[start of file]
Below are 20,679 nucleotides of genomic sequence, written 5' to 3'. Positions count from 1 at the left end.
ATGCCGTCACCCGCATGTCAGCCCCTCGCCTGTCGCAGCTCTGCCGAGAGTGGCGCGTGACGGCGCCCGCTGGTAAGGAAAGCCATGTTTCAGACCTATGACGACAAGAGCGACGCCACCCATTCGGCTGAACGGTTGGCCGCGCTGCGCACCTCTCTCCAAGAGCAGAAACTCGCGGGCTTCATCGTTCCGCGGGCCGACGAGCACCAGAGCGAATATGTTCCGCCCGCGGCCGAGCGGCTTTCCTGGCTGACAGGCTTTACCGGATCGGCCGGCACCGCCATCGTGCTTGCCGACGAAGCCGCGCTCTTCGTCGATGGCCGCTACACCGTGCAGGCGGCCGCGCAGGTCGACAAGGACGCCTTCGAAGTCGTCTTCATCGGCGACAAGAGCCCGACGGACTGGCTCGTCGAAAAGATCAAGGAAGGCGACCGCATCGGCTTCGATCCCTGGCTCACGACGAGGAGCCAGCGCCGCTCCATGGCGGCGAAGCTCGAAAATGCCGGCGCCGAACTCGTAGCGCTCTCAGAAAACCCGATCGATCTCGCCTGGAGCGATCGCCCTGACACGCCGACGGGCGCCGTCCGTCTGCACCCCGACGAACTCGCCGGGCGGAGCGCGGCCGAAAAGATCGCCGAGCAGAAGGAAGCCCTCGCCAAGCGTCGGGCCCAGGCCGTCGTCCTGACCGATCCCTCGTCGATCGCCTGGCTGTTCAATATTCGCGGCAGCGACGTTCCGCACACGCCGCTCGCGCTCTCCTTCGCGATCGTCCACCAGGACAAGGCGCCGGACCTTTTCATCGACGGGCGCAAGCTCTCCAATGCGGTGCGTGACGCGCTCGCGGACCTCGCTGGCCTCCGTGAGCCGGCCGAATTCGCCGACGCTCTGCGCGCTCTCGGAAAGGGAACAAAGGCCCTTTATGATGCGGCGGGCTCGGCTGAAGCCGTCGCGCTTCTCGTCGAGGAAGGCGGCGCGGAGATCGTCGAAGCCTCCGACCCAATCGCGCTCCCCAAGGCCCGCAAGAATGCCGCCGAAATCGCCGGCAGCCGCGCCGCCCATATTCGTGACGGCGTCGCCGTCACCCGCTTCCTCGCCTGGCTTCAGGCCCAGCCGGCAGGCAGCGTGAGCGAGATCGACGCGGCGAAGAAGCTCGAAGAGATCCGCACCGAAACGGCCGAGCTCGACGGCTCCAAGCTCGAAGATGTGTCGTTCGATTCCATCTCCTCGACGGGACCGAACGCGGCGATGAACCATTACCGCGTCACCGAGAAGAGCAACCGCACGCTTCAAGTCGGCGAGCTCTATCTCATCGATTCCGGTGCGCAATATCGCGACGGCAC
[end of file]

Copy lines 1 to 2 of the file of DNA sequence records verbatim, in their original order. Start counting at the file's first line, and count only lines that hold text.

Below are 20,679 nucleotides of genomic sequence, written 5' to 3'. Positions count from 1 at the left end.
ATGCCGTCACCCGCATGTCAGCCCCTCGCCTGTCGCAGCTCTGCCGAGAGTGGCGCGTGACGGCGCCCGCTGGTAAGGAAAGCCATGTTTCAGACCTATGACGACAAGAGCGACGCCACCCATTCGGCTGAACGGTTGGCCGCGCTGCGCACCTCTCTCCAAGAGCAGAAACTCGCGGGCTTCATCGTTCCGCGGGCCGACGAGCACCAGAGCGAATATGTTCCGCCCGCGGCCGAGCGGCTTTCCTGGCTGACAGGCTTTACCGGATCGGCCGGCACCGCCATCGTGCTTGCCGACGAAGCCGCGCTCTTCGTCGATGGCCGCTACACCGTGCAGGCGGCCGCGCAGGTCGACAAGGACGCCTTCGAAGTCGTCTTCATCGGCGACAAGAGCCCGACGGACTGGCTCGTCGAAAAGATCAAGGAAGGCGACCGCATCGGCTTCGATCCCTGGCTCACGACGAGGAGCCAGCGCCGCTCCATGGCGGCGAAGCTCGAAAATGCCGGCGCCGAACTCGTAGCGCTCTCAGAAAACCCGATCGATCTCGCCTGGAGCGATCGCCCTGACACGCCGACGGGCGCCGTCCGTCTGCACCCCGACGAACTCGCCGGGCGGAGCGCGGCCGAAAAGATCGCCGAGCAGAAGGAAGCCCTCGCCAAGCGTCGGGCCCAGGCCGTCGTCCTGACCGATCCCTCGTCGATCGCCTGGCTGTTCAATATTCGCGGCAGCGACGTTCCGCACACGCCGCTCGCGCTCTCCTTCGCGATCGTCCACCAGGACAAGGCGCCGGACCTTTTCATCGACGGGCGCAAGCTCTCCAATGCGGTGCGTGACGCGCTCGCGGACCTCGCTGGCCTCCGTGAGCCGGCCGAATTCGCCGACGCTCTGCGCGCTCTCGGAAAGGGAACAAAGGCCCTTTATGATGCGGCGGGCTCGGCTGAAGCCGTCGCGCTTCTCGTCGAGGAAGGCGGCGCGGAGATCGTCGAAGCCTCCGACCCAATCGCGCTCCCCAAGGCCCGCAAGAATGCCGCCGAAATCGCCGGCAGCCGCGCCGCCCATATTCGTGACGGCGTCGCCGTCACCCGCTTCCTCGCCTGGCTTCAGGCCCAGCCGGCAGGCAGCGTGAGCGAGATCGACGCGGCGAAGAAGCTCGAAGAGATCCGCACCGAAACGGCCGAGCTCGACGGCTCCAAGCTCGAAGATGTGTCGTTCGATTCCATCTCCTCGACGGGACCGAACGCGGCGATGAACCATTACCGCGTCACCGAGAAGAGCAACCGCACGCTTCAAGTCGGCGAGCTCTATCTCATCGATTCCGGTGCGCAATATCGCGACGGCAC